1893 in Italy
From Wikipedia, the free encyclopedia
Events from the year 1893 in Italy.
- January 18 – An official report confirms the serious state of affairs in the Banca Romana: a deficiency of cash, cooked accounts, a note circulation of 135 million lire instead of the 75 million permitted by law, a great quantity of bad debts due to building speculation. The next day the governor of the bank, Bernardo Tanlongo, and several of his subordinates are arrested.
- January 20 – Caltavuturo massacre in Caltavuturo in the Province of Palermo (Sicily), where local authorities killed 13 and wounded 21 peasants that occupied communal land they claimed was theirs. The claim for land reform was one of the demands of the Fasci Siciliani (Sicilian Leagues), a popular movement of democratic and socialist inspiration in 1891–1894.
- February 1 – Murder of Emanuele Notarbartolo, former mayor of Palermo and former director general of the Banco di Sicilia by the Mafia. Raffaele Palizzolo, a member of Parliament, was regarded as the mastermind of the assassination. The series of trials over the following decade split Sicilian society in two and astonished public opinion.
- May 21–22 – Congress of the Fasci Siciliani in Palermo attended by 500 delegates from nearly 90 leagues and socialist circles.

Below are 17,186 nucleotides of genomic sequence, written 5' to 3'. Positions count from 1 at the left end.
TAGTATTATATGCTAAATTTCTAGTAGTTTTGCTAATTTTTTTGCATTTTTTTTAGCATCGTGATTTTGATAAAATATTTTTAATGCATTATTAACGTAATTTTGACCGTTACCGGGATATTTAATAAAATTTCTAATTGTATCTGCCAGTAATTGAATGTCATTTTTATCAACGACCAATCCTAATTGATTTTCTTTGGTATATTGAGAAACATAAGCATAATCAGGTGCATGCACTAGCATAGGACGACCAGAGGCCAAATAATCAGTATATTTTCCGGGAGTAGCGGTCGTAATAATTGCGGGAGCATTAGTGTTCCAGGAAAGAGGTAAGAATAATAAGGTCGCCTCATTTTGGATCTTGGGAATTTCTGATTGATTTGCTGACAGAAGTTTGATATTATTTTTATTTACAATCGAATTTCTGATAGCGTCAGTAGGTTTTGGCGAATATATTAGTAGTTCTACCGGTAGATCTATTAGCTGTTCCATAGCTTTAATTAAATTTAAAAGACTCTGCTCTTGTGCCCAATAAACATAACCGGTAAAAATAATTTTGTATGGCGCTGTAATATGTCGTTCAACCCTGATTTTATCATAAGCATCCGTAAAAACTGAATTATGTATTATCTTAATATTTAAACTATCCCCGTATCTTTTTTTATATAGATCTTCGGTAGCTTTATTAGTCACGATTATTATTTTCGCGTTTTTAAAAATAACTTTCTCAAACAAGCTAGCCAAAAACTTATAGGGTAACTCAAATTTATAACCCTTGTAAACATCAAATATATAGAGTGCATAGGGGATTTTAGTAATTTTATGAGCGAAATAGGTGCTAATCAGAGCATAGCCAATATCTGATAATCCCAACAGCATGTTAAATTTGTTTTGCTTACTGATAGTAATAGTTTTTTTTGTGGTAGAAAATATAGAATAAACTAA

- August 10 – A new Bank Act liquidates the Banca Romana and reforms the whole system of note issue, restricting the privilege to the new Banca d'Italia – mandated to liquidate the Banca Romana – and to the Banco di Napoli and the Banco di Sicilia, and providing for stricter state control.
- August 16–17 – Massacre of Italian workers of the Compagnie des Salins du Midi in Aigues-Mortes (France) by French villagers and workers. The New York Times, reporting from the trial of ringleaders later in the year, reported that "ten men were killed and twenty-six wounded". Anti-French riots erupt in Italy. In Rome the windows of the French Embassy were smashed and for a while the angry mob seemed to get out of hand.
- September 7 – The Genoa Cricket & Athletic Club, the oldest Italian soccer club, is formed.